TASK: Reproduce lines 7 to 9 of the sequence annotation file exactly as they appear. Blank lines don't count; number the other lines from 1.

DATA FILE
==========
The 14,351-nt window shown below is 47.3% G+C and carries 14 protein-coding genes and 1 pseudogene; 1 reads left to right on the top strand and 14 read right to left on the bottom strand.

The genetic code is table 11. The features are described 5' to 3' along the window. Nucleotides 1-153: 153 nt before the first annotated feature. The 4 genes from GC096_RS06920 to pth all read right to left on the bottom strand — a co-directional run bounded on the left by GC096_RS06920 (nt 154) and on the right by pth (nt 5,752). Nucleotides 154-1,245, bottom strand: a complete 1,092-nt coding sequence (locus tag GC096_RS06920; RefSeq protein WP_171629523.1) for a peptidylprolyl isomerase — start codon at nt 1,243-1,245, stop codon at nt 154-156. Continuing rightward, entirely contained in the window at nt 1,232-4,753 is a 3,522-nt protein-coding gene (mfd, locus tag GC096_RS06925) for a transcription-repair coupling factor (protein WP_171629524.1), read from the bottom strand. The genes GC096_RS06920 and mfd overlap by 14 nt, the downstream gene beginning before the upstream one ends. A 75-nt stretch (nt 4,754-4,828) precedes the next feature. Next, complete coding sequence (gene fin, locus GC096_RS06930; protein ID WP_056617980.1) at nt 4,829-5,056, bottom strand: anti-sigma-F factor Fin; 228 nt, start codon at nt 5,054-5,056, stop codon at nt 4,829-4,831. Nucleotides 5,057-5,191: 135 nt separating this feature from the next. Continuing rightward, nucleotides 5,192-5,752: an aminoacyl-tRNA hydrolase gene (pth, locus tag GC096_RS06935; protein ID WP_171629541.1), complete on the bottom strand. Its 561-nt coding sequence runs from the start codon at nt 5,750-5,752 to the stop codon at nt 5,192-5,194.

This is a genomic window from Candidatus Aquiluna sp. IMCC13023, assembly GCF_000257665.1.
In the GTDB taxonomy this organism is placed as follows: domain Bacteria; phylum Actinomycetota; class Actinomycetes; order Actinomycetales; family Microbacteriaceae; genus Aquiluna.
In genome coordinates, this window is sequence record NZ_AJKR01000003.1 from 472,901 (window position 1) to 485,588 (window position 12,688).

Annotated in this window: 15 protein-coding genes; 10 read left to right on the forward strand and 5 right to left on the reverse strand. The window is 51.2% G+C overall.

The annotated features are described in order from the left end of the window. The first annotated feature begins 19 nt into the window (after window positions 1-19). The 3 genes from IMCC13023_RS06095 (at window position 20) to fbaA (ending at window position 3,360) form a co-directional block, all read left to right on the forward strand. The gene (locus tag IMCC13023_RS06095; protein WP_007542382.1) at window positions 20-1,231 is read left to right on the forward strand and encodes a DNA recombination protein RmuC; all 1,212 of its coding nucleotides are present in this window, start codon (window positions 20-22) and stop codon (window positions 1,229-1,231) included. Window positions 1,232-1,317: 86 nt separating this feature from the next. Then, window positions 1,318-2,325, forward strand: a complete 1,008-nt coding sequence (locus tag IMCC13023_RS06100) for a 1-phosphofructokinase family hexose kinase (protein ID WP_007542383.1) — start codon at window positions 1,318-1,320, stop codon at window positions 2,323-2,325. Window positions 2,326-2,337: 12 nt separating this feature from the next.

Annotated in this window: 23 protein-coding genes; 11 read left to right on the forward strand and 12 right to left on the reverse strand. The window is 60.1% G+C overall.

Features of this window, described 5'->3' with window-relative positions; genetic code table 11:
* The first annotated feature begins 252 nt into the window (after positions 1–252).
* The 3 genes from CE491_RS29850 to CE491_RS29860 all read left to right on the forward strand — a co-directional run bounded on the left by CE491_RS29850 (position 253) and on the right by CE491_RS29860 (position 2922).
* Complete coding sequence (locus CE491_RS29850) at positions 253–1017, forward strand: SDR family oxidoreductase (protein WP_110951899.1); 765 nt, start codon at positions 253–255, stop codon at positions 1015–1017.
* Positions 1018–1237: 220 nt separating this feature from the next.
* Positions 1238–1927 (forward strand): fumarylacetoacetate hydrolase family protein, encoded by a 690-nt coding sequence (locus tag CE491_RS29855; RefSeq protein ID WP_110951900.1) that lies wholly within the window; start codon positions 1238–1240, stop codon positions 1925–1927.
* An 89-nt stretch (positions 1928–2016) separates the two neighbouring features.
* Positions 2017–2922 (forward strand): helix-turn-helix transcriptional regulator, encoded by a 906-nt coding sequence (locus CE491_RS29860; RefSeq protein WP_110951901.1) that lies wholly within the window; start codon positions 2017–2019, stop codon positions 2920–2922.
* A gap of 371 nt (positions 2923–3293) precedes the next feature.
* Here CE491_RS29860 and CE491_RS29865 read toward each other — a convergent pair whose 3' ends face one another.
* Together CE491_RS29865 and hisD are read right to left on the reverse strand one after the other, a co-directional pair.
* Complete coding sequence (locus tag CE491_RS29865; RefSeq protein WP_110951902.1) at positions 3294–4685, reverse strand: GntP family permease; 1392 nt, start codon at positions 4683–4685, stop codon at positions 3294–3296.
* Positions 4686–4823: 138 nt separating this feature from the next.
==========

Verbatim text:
The annotated features are described in order from the left end of the window. The first annotated feature begins 19 nt into the window (after window positions 1-19). The 3 genes from IMCC13023_RS06095 (at window position 20) to fbaA (ending at window position 3,360) form a co-directional block, all read left to right on the forward strand. The gene (locus tag IMCC13023_RS06095; protein WP_007542382.1) at window positions 20-1,231 is read left to right on the forward strand and encodes a DNA recombination protein RmuC; all 1,212 of its coding nucleotides are present in this window, start codon (window positions 20-22) and stop codon (window positions 1,229-1,231) included. Window positions 1,232-1,317: 86 nt separating this feature from the next. Then, window positions 1,318-2,325, forward strand: a complete 1,008-nt coding sequence (locus tag IMCC13023_RS06100) for a 1-phosphofructokinase family hexose kinase (protein ID WP_007542383.1) — start codon at window positions 1,318-1,320, stop codon at window positions 2,323-2,325. Window positions 2,326-2,337: 12 nt separating this feature from the next.

Annotated in this window: 23 protein-coding genes; 11 read left to right on the forward strand and 12 right to left on the reverse strand. The window is 60.1% G+C overall.

Features of this window, described 5'->3' with window-relative positions; genetic code table 11: